Auto Insurance Plans – Liability, Comprehensive, Collision and Full Coverage

The two most common terms regarding auto insurance are liability and full coverage. Liability insurance is the required state minimum for drivers, while full coverage is a combination of liability, comprehensive and/or collision insurance coverage. There is no actual insurance product named full coverage insurance, but it has become the most recognizable term for this type of plan.

To get the plan that suits you best, you need to know what you want or check with car transporters prices. While liability pays up to a certain amount for damage that you are at fault for in an accident, comprehensive can be a combination of different policies. And some plan features won’t be made available to you unless you request them specifically, so it’s best to be informed ahead of time.

Liability Insurance

The minimum liability insurance required varies by state, because car insurance is regulated at the state level. The minimum required is written in three parts. For example, in Pennsylvania the minimum requirement is 15/30/5. The numbers represent thousands, and in an accident they would represent up to 15,000 dollars for injuries to one person, up to $30,000 for all bodily injuries, and up to $5,000 for any property damage done. Even though these are the required minimums, you can purchase more. You will be financially responsible for any damage or losses incurred over the policy limits. So in this example, if your accident was to cause $23,000 in property damage, the insurance company would pay $5,000 of it, and you would be on the hook for the other $18,000.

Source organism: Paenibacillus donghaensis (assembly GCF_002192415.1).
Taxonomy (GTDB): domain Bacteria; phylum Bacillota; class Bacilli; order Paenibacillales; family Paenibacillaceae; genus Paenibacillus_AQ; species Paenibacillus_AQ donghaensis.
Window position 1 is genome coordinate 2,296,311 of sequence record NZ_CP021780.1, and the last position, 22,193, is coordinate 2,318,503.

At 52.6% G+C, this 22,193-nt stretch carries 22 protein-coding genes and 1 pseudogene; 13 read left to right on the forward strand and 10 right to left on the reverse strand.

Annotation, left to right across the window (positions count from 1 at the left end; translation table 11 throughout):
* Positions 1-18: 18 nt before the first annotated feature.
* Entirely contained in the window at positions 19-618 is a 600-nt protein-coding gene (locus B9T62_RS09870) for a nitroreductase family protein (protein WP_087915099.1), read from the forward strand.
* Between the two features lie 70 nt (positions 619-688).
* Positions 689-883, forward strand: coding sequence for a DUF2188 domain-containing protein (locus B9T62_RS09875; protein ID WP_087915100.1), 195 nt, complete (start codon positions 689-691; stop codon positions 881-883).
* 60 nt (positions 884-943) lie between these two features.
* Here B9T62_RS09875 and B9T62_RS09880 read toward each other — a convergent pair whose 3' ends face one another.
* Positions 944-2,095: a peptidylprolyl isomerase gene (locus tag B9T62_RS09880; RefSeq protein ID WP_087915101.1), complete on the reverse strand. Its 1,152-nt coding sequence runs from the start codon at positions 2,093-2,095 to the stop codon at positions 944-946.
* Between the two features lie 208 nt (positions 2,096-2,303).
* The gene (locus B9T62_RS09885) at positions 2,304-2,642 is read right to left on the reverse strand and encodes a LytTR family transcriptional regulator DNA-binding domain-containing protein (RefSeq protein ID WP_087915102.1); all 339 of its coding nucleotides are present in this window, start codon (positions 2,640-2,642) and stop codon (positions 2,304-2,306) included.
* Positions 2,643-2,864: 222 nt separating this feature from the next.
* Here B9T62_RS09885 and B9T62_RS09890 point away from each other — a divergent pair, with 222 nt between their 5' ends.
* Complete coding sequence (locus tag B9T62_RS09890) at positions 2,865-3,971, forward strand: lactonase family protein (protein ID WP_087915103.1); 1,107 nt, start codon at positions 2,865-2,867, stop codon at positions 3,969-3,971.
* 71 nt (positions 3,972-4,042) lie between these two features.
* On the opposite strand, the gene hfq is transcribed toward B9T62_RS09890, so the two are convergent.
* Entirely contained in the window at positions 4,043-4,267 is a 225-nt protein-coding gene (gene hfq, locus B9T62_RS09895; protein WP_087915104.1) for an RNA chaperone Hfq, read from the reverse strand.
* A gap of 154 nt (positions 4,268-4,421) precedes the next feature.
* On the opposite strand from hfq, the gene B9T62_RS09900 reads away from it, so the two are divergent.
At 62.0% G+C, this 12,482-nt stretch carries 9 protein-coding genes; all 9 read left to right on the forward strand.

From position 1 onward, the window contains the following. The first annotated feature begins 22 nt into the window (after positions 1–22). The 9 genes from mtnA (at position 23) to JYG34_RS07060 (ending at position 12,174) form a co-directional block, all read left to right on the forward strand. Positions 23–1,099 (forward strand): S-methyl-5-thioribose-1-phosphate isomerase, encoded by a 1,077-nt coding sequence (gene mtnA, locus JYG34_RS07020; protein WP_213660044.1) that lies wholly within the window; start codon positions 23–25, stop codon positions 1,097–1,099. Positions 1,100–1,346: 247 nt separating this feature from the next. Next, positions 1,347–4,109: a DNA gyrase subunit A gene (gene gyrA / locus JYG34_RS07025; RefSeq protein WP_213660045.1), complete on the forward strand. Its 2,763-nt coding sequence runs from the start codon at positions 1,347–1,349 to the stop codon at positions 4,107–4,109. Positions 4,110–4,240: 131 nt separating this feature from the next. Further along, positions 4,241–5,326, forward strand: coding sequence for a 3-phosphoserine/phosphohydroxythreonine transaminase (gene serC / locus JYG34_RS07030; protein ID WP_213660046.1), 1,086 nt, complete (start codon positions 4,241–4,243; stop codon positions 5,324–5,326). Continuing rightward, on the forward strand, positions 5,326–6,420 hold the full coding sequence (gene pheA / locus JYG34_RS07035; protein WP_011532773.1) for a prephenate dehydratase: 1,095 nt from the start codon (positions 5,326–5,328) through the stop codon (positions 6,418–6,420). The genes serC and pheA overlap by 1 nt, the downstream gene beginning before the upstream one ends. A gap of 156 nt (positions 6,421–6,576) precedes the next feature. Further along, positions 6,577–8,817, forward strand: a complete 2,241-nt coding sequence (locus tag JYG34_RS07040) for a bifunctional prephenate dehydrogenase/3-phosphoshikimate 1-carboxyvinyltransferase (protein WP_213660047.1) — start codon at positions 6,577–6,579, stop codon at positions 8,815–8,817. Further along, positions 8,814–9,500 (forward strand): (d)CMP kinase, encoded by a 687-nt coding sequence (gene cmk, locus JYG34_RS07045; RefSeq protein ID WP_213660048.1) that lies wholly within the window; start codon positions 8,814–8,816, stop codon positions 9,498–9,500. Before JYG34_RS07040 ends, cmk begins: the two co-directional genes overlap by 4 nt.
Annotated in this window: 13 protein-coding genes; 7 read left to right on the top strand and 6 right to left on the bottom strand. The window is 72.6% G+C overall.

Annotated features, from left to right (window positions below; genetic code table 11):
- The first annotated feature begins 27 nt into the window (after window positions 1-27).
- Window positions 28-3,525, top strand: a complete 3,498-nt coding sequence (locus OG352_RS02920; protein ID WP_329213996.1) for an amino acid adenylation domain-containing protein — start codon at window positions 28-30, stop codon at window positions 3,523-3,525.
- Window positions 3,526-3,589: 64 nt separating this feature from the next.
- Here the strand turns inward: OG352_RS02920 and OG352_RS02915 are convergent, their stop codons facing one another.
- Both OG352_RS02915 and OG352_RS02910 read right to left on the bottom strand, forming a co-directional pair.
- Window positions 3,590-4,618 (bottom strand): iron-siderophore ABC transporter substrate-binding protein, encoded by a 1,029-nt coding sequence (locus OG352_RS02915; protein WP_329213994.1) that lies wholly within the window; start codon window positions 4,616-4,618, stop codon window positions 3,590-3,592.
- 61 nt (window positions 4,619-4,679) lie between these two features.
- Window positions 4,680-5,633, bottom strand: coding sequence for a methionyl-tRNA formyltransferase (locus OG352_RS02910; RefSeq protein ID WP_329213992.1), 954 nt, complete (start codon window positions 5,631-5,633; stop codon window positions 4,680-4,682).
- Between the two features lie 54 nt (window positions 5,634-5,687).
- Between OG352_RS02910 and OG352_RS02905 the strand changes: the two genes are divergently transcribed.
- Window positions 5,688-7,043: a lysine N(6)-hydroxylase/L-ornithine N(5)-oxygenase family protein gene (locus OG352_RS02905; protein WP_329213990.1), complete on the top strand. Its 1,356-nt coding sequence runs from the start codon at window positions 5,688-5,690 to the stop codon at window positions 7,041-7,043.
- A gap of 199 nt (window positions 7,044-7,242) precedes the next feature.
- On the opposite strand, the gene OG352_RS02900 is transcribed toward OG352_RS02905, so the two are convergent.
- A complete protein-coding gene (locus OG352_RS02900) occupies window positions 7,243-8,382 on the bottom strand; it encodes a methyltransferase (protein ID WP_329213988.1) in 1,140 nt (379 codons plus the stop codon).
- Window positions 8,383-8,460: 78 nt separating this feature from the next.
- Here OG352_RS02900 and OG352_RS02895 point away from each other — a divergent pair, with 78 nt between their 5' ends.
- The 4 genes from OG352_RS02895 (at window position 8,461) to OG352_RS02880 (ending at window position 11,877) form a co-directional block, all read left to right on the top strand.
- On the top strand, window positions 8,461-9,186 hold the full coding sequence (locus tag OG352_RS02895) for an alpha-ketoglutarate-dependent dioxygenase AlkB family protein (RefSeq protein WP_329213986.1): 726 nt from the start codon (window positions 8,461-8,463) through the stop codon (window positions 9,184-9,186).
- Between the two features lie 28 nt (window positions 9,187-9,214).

Full coverage is actually a plan with liability insurance, with comprehensive and collision coverage added to it.

Comprehensive insurance was put in place to give you coverage for things that are less likely to be your fault. It is typically called “other than collision” coverage, or OTC, and can include coverage for things like damage from the elements, fires, thefts, and even animal accidents.

Collision coverage pays for damage to your car, assuming you are at fault. The other driver’s liability will pay for damage if they are at fault. Collision has it’s own separate portion of your policy, and also has it’s own separate deductible. It is highly recommended, because it could be the only way you could be compensated for your losses if something was to happen to your car. You can’t get collision coverage without having comprehensive, but you can get comprehensive without collision. States don’t require collision, but finance companies will require full coverage for any vehicle financed through them.

The coverage type you need will depend on your situation. And as I said before, if you are going to go with just liability, the required minimum may not be enough. Additionally, I highly recommend purchasing collision coverage because it’s better to have it and not need it, than to need it and not have it. Purchase your liability, and decide for yourself what other options work best for you.

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